By Steve Sweeney in Britain:
Friday, May 17, 2019
Ukrainian newspaper faces ban – for quoting Marx
The newspaper’s editor Anatoly Krivolapov appealed to progressives across the world to protest against the attacks on freedom of speech and the legal measures being used against media organisations critical of the Ukrainian government.
“Your principled position and support will contribute not only to the preservation of our publication, but also to enhance the role of other media in the achievement of rule of law, social justice, public order and peace in our long-suffering country,” he said.
Rabochaya Gazeta was first published in August 1897 and aims “to honestly and fully disclose the real situation in Ukraine” including exposing the activities of government bodies and a critique of state policies.
However, authorities are seeking to ban the newspaper using a law that outlaws the use and display of communist symbols. The Ministry of Justice cited articles in Rabochaya Gazeta quoting Lenin and Marx, along with commentary praising the achievements of Ukraine during the Soviet period.
Ukraine has previously been warned by the Council of Europe over the introduction of the legislation. The council said that it must protect freedom of expression and comply with international laws.
The Vienna Convention said the law, On Condemnation of the Communist and National Socialist (Nazi) Totalitarian Regimes in Ukraine and the Prohibition of the Promotion of Their Symbols
This law has a hypocritical name. On the one hand, what happens to an Ukrainian singing the Internationale; the song not just of communist, but also social democrat parties all over the world? That Ukrainian gets a two year prison term if singing it alone. Fife years imprisonment for singing it in a choir.
On the other hand, Ukrainian officers of Adolf Hitler’s SS get honoured with governmental monuments. And it is illegal to criticize World War II nazi collaborator Stepan Bandera and similar politicians.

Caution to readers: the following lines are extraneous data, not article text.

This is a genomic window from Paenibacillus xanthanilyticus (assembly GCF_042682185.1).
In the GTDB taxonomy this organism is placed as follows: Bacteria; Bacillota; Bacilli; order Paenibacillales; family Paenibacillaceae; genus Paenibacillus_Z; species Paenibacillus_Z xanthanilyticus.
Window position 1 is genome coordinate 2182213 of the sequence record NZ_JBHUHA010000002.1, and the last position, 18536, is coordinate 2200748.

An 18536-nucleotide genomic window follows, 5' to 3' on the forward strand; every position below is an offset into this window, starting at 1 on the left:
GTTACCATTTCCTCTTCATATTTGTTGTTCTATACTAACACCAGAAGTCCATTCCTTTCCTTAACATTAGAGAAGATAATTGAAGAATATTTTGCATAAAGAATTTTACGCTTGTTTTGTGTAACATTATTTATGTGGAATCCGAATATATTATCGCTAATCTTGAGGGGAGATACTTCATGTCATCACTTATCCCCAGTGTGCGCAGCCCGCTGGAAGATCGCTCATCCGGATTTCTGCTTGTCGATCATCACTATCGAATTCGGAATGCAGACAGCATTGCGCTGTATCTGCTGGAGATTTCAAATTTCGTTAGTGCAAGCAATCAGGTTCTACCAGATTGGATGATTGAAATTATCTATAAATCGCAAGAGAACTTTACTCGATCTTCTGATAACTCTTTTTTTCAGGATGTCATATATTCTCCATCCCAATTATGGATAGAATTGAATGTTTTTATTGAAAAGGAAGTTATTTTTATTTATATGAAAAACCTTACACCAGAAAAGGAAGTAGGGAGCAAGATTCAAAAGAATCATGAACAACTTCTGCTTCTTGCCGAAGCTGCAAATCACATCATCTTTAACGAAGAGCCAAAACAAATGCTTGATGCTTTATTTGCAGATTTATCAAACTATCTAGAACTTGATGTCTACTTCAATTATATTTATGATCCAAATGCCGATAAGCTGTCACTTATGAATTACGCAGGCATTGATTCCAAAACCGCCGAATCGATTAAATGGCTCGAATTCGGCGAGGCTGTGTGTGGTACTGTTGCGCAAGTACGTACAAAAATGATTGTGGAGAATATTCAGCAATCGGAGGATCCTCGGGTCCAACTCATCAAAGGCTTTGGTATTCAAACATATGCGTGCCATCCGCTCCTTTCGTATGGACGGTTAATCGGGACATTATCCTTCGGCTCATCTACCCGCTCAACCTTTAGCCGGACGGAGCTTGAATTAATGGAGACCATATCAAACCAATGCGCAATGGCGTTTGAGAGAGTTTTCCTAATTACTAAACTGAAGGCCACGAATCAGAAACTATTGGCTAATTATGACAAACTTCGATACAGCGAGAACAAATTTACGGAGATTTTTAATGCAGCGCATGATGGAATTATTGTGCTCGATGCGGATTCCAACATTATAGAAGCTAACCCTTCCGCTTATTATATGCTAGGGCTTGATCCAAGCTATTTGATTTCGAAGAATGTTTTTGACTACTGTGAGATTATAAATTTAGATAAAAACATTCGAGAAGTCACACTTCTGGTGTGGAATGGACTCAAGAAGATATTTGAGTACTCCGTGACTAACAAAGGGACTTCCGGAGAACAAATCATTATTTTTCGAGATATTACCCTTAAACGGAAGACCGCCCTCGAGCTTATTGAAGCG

This picture (also reproduced on the Facebook page of the Dutch NVU nazi party) shows the symbol of the Ukrainian Kiev government’s Azov battalion; source: here. It is the wolfsangel, or wolf’s hook. Which used to be a symbol in Adolf Hitler’s Waffen SS. It was also the symbol of the Dutch nazi party NSB in the 1930s and 1940s.
The Azov battalion logo has, behind its black wolfsangel, also another nazi SS symbol, depicted in white: the ‘schwarze Sonne‘ or black sun; ‘taken from the pattern on the floor of the northern tower of Wewelsburg castle, which Heinrich Himmler had rebuilt. It looks like a combination of a spider web and a swastika.’
– was a breach of human rights, in particular the right to freedom of expression, freedom of association and assembly, and voting rights.
However, Mr Krivolapov warned that under the regime of former president Poroshenko, “totalitarian methods of government were introduced…an open struggle was started against dissent and freedom of speech, journalists were persecuted and killed.”
“Our publication criticised the national oligarchic group headed by president Poroshenko for total corruption…unemployment and the sharp impoverishment of the majority of the population…the war in the Donbass, the propaganda of fascism”, he said.
He said the attack on Rabochaya Gazeta was also a threat to “other newspapers, magazines and TV channels attacked by the regime” and the basic principles of press freedom.
“We call for authoritative international organisations and colleagues abroad to express their protest against the legal arbitrariness against the media, and to stand for the protection of freedom of speech in Ukraine.”
On January 1, 2020, far-right elements and government officials participated in processions in the major Ukrainian cities Kiev, Odessa, L’viv, and Dnipro, to honor the Nazi collaborator Stepan Bandera’s 111th birthday. As head of the far-right Organization of Ukrainian Nationalists (OUN) and its military formation the Ukrainian Insurgent Army (UPA), Bandera was responsible for the massacre of hundreds of thousands of Jews and Poles during World War II: here.